Posted by Allison on 5 April 2009, 10:49
The whole subject of money and currency is a fascinating one, especially the changes that have occurred through the years as our lives have changed and we have demanded more and better ways to be able to pay for anything we buy.
In the past, back in the middle of the last century, credit cards were first invented and they certainly took off in a big way, indicating that people were ready for this new invention. Nowadays it could be argued that they brought more harm than good, since so many people are now in debt largely because of the behaviour they have exhibited since being given one of these cards with an impressively high credit limit. This has happened in many countries, regardless of what currency they use.
Another major move is happening at the moment, and it concerns cheques. Perhaps we could even trace the beginning of the end for cheques right back to when those pieces of plastic were first introduced, since they gave us a new way to pay which meant we didn't have to take our cheque book out with us any more.
If you have been shopping lately you will no doubt have noticed that many shops and outlets have taken the decision that they will no longer accept cheques as a form of payment. In years gone by they used to be a regular sight in shops, with cashiers processing them quite regularly on a daily basis. But a card is so much easier to use – you don't need to write anything out, you just need to sign your name when asked. And now that is even easier, since the new Chip and Pin system came in. All you need to do is pop your card into the reader, enter your four digit number when prompted and that's all there is to it. It's quick, easy and very efficient, both for the staff and for the customer.
So is this really the end of the humble cheque book as we know it? To find the answer we should consider how we do still use it. Cheques are still accepted by companies who send bills out to customers through the post; while they offer a multitude of other ways to pay the amount owing, a cheque can be written out, popped in an envelope and sent straight back to the company.
With that said though, the same process can also be done with a credit card. We are usually provided with a slip of paper on which we fill out our details and then return it the same way. Many people dislike this method however, since there is a slim chance that our details could go missing in the post or be intercepted by someone else. They would then have all the card details in their hands – the next best thing to having the card itself.
So we've seen that while other methods of payment are acceptable in this way, cheques are still often used to send payment through the mail. What about online payments though?
Many websites only take electronic payments nowadays. It is quite rare for a major company to accept cheques, although you can still sometimes see it listed among the payment options. In truth, the percentage of people who do still pay by cheque for online transactions is so small that most companies would rather lose the odd customer or two in favour of having a much easier time processing all the payments they receive by other methods.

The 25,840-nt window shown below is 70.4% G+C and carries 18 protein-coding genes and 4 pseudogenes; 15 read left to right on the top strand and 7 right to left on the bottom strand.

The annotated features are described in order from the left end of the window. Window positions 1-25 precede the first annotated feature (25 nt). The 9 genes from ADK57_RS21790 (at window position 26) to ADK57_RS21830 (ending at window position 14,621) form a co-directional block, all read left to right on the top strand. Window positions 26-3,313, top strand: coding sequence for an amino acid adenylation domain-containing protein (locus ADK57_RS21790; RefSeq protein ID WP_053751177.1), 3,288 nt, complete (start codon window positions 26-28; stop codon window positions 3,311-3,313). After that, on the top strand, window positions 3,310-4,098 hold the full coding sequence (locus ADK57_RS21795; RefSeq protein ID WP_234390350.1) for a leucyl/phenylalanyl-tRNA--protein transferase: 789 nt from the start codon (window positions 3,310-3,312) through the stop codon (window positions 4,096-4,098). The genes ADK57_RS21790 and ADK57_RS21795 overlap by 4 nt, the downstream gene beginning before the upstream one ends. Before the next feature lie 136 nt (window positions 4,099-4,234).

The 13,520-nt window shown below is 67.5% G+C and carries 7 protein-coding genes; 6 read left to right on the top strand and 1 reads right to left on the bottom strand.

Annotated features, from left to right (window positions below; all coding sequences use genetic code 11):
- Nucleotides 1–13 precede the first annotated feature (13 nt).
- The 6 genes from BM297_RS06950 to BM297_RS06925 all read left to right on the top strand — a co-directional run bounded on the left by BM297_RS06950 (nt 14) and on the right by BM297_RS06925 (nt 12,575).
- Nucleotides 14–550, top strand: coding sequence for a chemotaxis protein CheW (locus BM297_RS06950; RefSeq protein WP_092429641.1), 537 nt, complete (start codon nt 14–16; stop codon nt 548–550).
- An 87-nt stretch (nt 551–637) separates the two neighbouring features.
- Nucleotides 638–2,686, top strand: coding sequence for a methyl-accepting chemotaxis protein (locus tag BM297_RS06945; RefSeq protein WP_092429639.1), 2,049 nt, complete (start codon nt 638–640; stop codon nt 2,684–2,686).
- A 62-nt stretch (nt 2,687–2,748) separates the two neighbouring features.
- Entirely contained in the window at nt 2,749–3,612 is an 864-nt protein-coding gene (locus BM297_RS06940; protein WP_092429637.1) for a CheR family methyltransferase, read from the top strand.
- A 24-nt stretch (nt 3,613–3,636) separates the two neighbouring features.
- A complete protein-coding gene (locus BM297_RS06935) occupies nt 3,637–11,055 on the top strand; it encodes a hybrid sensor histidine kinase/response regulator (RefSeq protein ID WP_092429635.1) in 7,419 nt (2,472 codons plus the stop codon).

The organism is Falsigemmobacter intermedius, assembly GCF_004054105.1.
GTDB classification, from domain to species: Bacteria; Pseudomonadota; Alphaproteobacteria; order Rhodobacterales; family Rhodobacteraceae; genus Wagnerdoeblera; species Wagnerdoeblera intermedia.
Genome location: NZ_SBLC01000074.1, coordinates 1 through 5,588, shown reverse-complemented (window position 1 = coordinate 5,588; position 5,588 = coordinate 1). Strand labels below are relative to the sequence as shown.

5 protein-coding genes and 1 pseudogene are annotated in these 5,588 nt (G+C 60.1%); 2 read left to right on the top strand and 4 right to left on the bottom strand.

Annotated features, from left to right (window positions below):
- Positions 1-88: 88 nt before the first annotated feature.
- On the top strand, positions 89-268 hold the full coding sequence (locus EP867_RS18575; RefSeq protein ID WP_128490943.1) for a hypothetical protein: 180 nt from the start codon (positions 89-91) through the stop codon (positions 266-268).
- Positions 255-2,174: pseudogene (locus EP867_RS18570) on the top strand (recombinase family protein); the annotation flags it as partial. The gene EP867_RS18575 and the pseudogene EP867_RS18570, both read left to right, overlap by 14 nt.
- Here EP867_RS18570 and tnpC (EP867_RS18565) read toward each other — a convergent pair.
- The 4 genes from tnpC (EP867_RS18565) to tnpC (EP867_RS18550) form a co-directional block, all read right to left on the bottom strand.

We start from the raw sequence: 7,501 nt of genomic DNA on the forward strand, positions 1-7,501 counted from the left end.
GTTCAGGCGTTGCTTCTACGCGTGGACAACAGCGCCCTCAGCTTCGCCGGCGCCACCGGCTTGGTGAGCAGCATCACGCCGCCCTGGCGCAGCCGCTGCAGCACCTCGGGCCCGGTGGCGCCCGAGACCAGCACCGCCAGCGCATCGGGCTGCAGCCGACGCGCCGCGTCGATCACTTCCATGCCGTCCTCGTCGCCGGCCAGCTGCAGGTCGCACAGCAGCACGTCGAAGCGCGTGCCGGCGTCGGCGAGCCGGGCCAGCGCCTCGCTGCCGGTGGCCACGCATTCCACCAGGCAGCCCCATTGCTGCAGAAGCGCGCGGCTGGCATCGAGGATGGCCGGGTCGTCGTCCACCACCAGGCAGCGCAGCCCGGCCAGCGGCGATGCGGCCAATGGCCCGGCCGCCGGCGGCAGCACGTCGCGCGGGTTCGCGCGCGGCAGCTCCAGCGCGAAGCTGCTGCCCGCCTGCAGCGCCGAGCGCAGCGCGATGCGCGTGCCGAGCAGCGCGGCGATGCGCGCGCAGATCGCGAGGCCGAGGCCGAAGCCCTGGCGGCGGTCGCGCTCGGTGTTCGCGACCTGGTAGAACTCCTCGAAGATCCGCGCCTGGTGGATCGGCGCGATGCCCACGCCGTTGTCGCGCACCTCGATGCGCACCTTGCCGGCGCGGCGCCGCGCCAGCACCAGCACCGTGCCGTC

It's also clear that when people buy something online they want to be able to receive it as soon as possible. Cheques don't exactly encourage this to happen! Firstly you buy the item and send off your cheque, which may take a couple of days to arrive at its destination. It then needs to be processed, and depending on who you are buying the goods from you may have to wait several days for it to clear. Once that has happened, your goods will be sent out.
So if you buy something and pay by cheque, you could be waiting seven to ten days for it – perhaps even longer than that. If you pay via an online payment processor such as PayPal however (or alternatively pay by credit card using a secure server and online form) you can receive your goods as quickly as the next day in some cases.
So are the days of our chequebooks numbered? Despite the fact that they have been around for many years, it seems that they just don't have what it takes to continue long into the 21st century. Some banks are also making it much easier and safer still to pay for items online, by starting to consider providing people with simple card readers to use at home. These would be similar to the ones you use in regular shops, but they are designed to be used in conjunction with your home computer.
The next step is to make sure that everyone is able to use all the other methods of payment offered, to render the chequebook into nothing more than a worn out entity which had its place many years ago, but not today. One suspects that it is the older generation which uses cheques more often than anyone else, and with many more shops and outlets refusing to take them, even the older generation will have to get used to using Chip and Pin eventually. Either that or it's back to coins and banknotes.
So it may be a while yet before the chequebook disappears altogether, although when it does happen it may be with a whimper rather than with a bang, since the majority of its power as a form of payment disappeared longer ago than many of us might think.
Now is certainly the time to make the most of it, since we may not be issued with them for much longer at all.